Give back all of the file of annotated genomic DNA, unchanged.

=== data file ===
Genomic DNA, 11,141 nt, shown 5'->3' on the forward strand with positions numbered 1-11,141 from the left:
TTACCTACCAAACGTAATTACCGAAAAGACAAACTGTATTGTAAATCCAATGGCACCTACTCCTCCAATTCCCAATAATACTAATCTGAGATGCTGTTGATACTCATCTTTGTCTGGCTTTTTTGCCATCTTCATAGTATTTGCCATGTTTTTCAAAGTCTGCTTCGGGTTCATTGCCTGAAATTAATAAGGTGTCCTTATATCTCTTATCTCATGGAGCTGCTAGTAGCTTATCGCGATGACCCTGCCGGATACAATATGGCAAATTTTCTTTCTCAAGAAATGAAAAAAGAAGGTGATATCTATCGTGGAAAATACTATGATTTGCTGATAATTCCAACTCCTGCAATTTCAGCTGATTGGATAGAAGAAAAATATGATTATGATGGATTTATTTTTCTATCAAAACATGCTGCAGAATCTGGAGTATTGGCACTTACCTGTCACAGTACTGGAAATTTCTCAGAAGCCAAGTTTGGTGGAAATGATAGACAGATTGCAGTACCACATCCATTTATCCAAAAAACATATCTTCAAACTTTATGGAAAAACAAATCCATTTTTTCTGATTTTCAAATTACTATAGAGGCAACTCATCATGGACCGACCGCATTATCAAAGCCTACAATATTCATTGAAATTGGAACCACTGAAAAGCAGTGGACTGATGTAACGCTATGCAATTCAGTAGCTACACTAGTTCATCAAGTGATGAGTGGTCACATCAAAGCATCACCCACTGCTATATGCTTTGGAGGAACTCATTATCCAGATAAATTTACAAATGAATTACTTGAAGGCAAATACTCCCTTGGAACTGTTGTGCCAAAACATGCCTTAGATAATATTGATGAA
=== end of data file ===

Genomic DNA, 11,141 nt, shown 5'->3' on the forward strand with positions numbered 1-11,141 from the left:
TTACCTACCAAACGTAATTACCGAAAAGACAAACTGTATTGTAAATCCAATGGCACCTACTCCTCCAATTCCCAATAATACTAATCTGAGATGCTGTTGATACTCATCTTTGTCTGGCTTTTTTGCCATCTTCATAGTATTTGCCATGTTTTTCAAAGTCTGCTTCGGGTTCATTGCCTGAAATTAATAAGGTGTCCTTATATCTCTTATCTCATGGAGCTGCTAGTAGCTTATCGCGATGACCCTGCCGGATACAATATGGCAAATTTTCTTTCTCAAGAAATGAAAAAAGAAGGTGATATCTATCGTGGAAAATACTATGATTTGCTGATAATTCCAACTCCTGCAATTTCAGCTGATTGGATAGAAGAAAAATATGATTATGATGGATTTATTTTTCTATCAAAACATGCTGCAGAATCTGGAGTATTGGCACTTACCTGTCACAGTACTGGAAATTTCTCAGAAGCCAAGTTTGGTGGAAATGATAGACAGATTGCAGTACCACATCCATTTATCCAAAAAACATATCTTCAAACTTTATGGAAAAACAAATCCATTTTTTCTGATTTTCAAATTACTATAGAGGCAACTCATCATGGACCGACCGCATTATCAAAGCCTACAATATTCATTGAAATTGGAACCACTGAAAAGCAGTGGACTGATGTAACGCTATGCAATTCAGTAGCTACACTAGTTCATCAAGTGATGAGTGGTCACATCAAAGCATCACCCACTGCTATATGCTTTGGAGGAACTCATTATCCAGATAAATTTACAAATGAATTACTTGAAGGCAAATACTCCCTTGGAACTGTTGTGCCAAAACATGCCTTAGATAATATTGATGAA